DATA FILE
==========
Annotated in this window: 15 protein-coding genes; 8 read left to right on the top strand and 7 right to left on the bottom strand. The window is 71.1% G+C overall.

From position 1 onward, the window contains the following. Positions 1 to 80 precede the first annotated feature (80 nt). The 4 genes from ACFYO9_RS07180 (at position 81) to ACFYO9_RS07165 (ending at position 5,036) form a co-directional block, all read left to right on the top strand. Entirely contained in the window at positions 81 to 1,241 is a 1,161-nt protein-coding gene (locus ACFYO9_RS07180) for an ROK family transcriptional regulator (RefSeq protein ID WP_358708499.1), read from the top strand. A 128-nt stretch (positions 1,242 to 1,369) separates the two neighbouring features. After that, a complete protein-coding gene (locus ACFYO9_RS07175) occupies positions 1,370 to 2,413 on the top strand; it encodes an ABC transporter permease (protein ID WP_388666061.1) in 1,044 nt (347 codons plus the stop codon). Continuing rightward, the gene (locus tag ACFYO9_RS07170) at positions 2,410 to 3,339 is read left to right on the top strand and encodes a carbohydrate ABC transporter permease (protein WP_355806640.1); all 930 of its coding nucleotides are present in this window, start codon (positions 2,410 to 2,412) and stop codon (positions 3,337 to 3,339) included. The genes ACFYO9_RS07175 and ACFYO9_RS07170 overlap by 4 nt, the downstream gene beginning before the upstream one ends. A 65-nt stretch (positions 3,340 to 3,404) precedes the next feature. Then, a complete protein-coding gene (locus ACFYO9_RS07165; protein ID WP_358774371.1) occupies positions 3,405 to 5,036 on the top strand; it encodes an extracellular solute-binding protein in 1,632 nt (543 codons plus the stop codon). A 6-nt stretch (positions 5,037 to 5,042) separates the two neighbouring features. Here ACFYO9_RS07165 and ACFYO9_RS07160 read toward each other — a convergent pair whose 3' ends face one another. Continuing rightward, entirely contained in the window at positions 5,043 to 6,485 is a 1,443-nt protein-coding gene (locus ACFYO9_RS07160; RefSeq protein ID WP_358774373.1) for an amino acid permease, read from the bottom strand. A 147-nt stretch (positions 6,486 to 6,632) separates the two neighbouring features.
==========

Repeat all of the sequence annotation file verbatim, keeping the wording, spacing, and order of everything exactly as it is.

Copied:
Annotated in this window: 15 protein-coding genes; 8 read left to right on the top strand and 7 right to left on the bottom strand. The window is 71.1% G+C overall.

From position 1 onward, the window contains the following. Positions 1 to 80 precede the first annotated feature (80 nt). The 4 genes from ACFYO9_RS07180 (at position 81) to ACFYO9_RS07165 (ending at position 5,036) form a co-directional block, all read left to right on the top strand. Entirely contained in the window at positions 81 to 1,241 is a 1,161-nt protein-coding gene (locus ACFYO9_RS07180) for an ROK family transcriptional regulator (RefSeq protein ID WP_358708499.1), read from the top strand. A 128-nt stretch (positions 1,242 to 1,369) separates the two neighbouring features. After that, a complete protein-coding gene (locus ACFYO9_RS07175) occupies positions 1,370 to 2,413 on the top strand; it encodes an ABC transporter permease (protein ID WP_388666061.1) in 1,044 nt (347 codons plus the stop codon). Continuing rightward, the gene (locus tag ACFYO9_RS07170) at positions 2,410 to 3,339 is read left to right on the top strand and encodes a carbohydrate ABC transporter permease (protein WP_355806640.1); all 930 of its coding nucleotides are present in this window, start codon (positions 2,410 to 2,412) and stop codon (positions 3,337 to 3,339) included. The genes ACFYO9_RS07175 and ACFYO9_RS07170 overlap by 4 nt, the downstream gene beginning before the upstream one ends. A 65-nt stretch (positions 3,340 to 3,404) precedes the next feature. Then, a complete protein-coding gene (locus ACFYO9_RS07165; protein ID WP_358774371.1) occupies positions 3,405 to 5,036 on the top strand; it encodes an extracellular solute-binding protein in 1,632 nt (543 codons plus the stop codon). A 6-nt stretch (positions 5,037 to 5,042) separates the two neighbouring features. Here ACFYO9_RS07165 and ACFYO9_RS07160 read toward each other — a convergent pair whose 3' ends face one another. Continuing rightward, entirely contained in the window at positions 5,043 to 6,485 is a 1,443-nt protein-coding gene (locus ACFYO9_RS07160; RefSeq protein ID WP_358774373.1) for an amino acid permease, read from the bottom strand. A 147-nt stretch (positions 6,486 to 6,632) separates the two neighbouring features.